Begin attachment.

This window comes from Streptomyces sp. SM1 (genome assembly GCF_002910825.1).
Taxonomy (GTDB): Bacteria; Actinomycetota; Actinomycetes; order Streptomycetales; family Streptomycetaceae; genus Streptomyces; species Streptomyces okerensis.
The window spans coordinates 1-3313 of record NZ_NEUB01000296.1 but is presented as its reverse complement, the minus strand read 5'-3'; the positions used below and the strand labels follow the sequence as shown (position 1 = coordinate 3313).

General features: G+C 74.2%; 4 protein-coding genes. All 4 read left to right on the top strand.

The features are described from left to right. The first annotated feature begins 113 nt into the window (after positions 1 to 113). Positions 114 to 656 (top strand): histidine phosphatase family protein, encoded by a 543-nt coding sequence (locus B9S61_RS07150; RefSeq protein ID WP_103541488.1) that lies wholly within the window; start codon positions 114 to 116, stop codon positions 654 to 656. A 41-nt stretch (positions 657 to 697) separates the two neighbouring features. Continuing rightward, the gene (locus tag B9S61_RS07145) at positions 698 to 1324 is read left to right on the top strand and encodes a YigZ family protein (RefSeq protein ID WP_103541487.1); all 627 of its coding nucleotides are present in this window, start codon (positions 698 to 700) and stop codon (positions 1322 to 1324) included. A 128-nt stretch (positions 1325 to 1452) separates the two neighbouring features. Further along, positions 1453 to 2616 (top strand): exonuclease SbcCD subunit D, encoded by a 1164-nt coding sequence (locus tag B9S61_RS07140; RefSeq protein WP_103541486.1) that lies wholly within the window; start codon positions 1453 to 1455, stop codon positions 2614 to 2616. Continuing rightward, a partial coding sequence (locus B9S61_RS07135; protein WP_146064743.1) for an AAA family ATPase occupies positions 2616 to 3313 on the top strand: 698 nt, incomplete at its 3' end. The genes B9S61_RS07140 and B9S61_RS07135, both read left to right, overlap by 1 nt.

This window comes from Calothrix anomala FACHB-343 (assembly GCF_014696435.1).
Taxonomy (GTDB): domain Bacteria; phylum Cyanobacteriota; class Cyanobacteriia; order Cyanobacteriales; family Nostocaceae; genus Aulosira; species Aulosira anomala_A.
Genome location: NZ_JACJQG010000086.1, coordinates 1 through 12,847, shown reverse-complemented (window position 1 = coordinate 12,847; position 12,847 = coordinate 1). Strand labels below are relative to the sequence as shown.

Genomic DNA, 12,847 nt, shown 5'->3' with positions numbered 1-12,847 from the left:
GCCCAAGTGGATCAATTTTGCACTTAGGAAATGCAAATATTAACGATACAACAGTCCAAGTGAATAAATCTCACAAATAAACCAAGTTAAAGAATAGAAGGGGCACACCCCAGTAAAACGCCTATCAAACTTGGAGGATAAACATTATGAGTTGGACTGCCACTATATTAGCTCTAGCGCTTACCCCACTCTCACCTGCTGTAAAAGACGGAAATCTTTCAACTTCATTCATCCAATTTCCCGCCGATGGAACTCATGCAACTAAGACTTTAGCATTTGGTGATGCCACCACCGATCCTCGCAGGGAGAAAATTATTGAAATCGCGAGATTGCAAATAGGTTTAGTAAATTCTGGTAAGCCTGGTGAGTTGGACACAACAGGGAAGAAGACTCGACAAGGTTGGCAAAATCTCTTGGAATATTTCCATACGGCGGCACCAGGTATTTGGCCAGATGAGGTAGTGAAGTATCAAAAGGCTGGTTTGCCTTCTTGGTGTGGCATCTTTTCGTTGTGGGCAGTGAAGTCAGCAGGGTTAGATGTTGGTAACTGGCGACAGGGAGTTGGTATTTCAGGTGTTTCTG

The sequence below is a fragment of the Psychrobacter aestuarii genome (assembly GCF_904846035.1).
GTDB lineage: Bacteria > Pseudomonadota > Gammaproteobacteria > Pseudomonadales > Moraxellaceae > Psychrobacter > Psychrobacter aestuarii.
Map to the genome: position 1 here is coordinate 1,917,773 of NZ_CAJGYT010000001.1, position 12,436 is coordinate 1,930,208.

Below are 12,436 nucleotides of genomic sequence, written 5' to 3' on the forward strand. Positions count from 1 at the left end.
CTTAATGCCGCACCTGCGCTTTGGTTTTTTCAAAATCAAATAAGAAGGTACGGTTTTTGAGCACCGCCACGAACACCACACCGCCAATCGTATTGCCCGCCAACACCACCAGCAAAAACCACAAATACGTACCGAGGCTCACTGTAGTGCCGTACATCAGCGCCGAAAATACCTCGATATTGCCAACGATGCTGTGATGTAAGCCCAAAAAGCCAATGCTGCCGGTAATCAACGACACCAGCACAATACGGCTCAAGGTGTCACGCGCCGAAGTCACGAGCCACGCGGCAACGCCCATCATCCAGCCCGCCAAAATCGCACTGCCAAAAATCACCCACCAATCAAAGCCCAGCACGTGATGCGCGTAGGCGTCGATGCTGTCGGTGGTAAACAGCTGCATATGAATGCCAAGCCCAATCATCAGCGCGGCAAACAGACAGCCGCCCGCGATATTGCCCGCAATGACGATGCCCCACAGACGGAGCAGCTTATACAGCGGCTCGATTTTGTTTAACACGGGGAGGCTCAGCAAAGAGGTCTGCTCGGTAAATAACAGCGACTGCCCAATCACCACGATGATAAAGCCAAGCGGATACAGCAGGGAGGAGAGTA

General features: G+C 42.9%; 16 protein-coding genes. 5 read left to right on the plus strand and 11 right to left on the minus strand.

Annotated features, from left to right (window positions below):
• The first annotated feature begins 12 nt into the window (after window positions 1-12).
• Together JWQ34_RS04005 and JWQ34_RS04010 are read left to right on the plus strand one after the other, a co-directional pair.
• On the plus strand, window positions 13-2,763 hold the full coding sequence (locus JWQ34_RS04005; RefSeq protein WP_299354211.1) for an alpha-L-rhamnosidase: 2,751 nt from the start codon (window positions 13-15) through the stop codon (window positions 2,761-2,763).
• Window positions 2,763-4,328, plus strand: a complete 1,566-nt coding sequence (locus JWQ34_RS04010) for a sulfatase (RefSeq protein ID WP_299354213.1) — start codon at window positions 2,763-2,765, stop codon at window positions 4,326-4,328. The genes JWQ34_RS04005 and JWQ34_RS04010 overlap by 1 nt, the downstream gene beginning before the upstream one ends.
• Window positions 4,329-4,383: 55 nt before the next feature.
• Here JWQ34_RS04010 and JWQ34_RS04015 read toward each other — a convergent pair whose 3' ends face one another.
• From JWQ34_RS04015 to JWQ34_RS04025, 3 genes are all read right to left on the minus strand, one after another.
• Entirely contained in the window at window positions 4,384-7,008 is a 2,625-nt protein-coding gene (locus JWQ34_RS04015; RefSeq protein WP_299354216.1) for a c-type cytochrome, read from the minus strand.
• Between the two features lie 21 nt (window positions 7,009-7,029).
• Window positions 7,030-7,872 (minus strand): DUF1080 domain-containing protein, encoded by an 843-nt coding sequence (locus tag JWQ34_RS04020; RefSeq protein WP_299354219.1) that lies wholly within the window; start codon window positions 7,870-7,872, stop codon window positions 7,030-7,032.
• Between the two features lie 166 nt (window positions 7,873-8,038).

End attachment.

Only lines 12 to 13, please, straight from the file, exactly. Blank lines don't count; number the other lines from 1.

GTDB lineage: Bacteria > Pseudomonadota > Gammaproteobacteria > Pseudomonadales > Moraxellaceae > Psychrobacter > Psychrobacter aestuarii.
Map to the genome: position 1 here is coordinate 1,917,773 of NZ_CAJGYT010000001.1, position 12,436 is coordinate 1,930,208.